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BACKING UP YOUR MAC

ITS recommends creating backups of all your documents, files, and settings. Getting started with a backup process can be challenging, but it is well worth the effort. Using an automated process is more consistent than manually backing up your files, but whichever method you choose, backing up is one of the most important things you can do to protect your data.

This document will help you decide which backup method is best for you. It also provides links to instructions for using several different backup applications.

Note: If you are getting a new Mac, please follow the instructions for backing up individual files and folders manually.

Backup Chart
Choosing a Backup Method and Location

Backing Up an Entire Hard Drive

Backing Up Individual Files and Folders Manually
Pros and Cons of Different Backup Methods

Pros and Cons of Different Backup Devices

 


 

Backup Chart

The charts below show the best storage devices to use for different types of backups. Even though you don't need to back up your entire hard drive, this chart will help you understand the options available to you.

  • Backing up your entire hard drive: You can use Time Machine or Carbon Copy Cloner (supported by ITS) for creating an image of your entire hard drive, or a different program if you wish. This type of backup requires a large amount of storage space, so plan to use an external hard drive. You may also want to consider cloud storage* as an option.



    *Cloud storage services (e.g., Backblaze, Carbonite, Mozey) provide space on a third party server for your data. These servers are backed up regularly and feature redundant power supplies ensuring the availability of your data. Typically, there are charges for using these services to store large amounts of data like images created by Time Machine or Carbon Copy Cloner.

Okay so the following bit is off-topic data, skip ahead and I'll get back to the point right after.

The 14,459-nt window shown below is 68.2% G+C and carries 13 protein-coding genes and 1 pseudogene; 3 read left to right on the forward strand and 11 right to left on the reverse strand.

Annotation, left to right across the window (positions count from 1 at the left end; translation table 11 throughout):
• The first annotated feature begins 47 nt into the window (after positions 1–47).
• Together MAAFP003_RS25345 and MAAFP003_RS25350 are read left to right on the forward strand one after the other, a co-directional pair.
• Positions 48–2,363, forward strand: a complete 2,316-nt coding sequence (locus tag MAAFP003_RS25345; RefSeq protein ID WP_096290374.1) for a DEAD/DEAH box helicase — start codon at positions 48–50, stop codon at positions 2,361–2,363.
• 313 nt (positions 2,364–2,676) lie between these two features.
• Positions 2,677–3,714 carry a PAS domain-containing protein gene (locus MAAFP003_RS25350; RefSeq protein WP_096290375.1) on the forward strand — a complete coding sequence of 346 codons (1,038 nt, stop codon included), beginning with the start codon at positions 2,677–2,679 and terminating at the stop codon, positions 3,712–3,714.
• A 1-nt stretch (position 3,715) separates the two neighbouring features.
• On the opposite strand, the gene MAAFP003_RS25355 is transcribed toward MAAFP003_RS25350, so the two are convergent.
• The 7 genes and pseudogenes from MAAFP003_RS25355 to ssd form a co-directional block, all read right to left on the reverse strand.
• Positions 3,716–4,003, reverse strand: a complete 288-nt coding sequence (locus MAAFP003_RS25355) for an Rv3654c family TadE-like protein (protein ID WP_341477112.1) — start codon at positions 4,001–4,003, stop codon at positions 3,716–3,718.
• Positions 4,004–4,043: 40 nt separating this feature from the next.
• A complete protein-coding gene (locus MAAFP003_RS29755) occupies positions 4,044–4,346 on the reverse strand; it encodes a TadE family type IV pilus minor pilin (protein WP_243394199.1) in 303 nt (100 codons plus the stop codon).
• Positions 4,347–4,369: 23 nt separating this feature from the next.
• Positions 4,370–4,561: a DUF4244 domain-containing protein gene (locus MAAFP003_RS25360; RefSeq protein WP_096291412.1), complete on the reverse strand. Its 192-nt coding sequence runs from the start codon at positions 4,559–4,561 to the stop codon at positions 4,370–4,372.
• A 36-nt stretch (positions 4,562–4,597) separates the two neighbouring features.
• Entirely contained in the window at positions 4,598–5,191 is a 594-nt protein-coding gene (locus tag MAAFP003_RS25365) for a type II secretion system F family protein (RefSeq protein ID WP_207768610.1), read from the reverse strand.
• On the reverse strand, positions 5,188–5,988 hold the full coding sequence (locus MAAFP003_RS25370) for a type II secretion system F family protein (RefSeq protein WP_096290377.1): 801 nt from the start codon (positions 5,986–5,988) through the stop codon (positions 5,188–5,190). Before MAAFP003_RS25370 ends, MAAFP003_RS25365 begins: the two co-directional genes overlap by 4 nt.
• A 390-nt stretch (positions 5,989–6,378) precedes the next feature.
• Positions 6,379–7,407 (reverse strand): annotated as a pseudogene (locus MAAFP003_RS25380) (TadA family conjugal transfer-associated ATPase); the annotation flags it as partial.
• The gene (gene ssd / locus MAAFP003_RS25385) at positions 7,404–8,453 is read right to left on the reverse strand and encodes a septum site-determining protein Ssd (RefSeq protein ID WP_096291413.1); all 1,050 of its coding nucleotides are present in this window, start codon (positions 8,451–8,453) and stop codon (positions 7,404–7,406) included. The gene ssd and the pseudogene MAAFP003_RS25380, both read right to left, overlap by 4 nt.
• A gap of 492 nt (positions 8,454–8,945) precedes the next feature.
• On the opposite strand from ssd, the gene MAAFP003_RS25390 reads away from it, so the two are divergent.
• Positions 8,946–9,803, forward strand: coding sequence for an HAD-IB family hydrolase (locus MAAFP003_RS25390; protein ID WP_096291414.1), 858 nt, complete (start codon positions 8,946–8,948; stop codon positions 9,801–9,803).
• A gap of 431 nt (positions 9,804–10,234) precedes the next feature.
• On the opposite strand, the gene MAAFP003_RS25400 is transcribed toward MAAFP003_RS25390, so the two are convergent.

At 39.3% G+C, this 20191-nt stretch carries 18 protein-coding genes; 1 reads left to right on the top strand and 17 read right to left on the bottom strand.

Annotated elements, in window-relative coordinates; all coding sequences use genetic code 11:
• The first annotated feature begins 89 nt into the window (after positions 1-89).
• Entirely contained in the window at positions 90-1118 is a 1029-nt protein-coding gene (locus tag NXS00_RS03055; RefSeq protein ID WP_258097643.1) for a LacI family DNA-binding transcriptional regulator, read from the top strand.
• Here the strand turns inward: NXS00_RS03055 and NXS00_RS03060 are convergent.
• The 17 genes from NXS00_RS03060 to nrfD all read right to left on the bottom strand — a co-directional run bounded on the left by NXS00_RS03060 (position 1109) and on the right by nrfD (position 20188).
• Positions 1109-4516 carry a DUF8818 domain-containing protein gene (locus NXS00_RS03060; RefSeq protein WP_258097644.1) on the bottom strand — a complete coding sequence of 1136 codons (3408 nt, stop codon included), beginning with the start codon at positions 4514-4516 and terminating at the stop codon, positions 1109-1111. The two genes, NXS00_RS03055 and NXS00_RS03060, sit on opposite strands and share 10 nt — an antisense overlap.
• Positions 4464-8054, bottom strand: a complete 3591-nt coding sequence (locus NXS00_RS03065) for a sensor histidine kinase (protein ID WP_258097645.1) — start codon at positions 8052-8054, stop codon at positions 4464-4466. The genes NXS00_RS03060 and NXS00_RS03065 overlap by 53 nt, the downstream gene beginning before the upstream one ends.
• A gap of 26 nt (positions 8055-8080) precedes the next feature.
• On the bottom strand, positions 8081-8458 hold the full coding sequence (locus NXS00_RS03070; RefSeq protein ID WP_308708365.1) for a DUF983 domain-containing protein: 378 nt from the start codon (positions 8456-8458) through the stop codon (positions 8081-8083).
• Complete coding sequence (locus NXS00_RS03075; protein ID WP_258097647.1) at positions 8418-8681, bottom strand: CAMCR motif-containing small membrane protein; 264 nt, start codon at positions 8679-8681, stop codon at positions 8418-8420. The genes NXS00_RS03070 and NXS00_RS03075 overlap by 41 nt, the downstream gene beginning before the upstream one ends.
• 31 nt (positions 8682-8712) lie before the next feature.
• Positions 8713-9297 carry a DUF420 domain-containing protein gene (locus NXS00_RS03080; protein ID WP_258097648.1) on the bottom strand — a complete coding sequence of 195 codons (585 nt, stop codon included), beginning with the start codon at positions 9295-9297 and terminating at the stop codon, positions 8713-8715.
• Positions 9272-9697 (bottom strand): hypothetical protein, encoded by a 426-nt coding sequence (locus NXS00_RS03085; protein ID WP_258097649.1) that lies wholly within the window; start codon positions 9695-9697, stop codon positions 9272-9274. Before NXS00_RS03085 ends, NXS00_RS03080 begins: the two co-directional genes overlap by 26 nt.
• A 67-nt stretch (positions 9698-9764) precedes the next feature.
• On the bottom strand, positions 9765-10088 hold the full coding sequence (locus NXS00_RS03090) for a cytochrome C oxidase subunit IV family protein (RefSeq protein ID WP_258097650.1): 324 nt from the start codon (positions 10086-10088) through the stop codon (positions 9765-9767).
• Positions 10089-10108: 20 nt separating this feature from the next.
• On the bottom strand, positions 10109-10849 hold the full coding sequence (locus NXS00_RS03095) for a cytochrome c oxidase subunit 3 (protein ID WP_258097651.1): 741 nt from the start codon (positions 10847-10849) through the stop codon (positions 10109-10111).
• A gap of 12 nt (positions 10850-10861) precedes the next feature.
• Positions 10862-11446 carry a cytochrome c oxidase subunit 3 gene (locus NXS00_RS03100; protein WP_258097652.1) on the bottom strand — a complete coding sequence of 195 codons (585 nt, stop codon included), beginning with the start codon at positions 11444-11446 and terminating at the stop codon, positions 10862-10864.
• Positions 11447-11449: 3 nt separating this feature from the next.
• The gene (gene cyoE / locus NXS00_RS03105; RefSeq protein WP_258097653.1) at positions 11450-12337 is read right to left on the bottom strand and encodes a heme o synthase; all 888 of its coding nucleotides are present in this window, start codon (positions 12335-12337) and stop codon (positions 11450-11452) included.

• Backing up selected files or folders: Backing up only a selection of files and folders typically requires much less space. You can store this data on a network drive, flash drive, external hard drive, DVDR, or CDR. You can also use an SD card or cloud storage for manual backups.


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Choosing a Backup Method and Location


Before you back up your data, you need to decide what you want to back up. Backing up your entire hard drive requires a different approach than backing up just a few files. The amount of data being backed up and the method you choose will determine the best location for saving your data. Backing up your entire hard drive, or creating a clone, is recommended. This image or clone can be used to restore your system in the event of an emergency.

To back up your entire drive, we recommend using a program like Time Machine or Carbon Copy Cloner and backing up to an external hard drive. You may also want to consider using a program like BackBlaze or Mosey which utilize cloud storage.

When choosing an external hard drive, be sure it offers more storage space than your system hard drive. We recommend using an external drive with at least 1.5 to 2 times the space of your system hard drive.


IMPORTANT: Please DO NOT use your personal network (H:) drive to store images of your entire system hard drive! There simply isn't enough room on the server to accommodate this.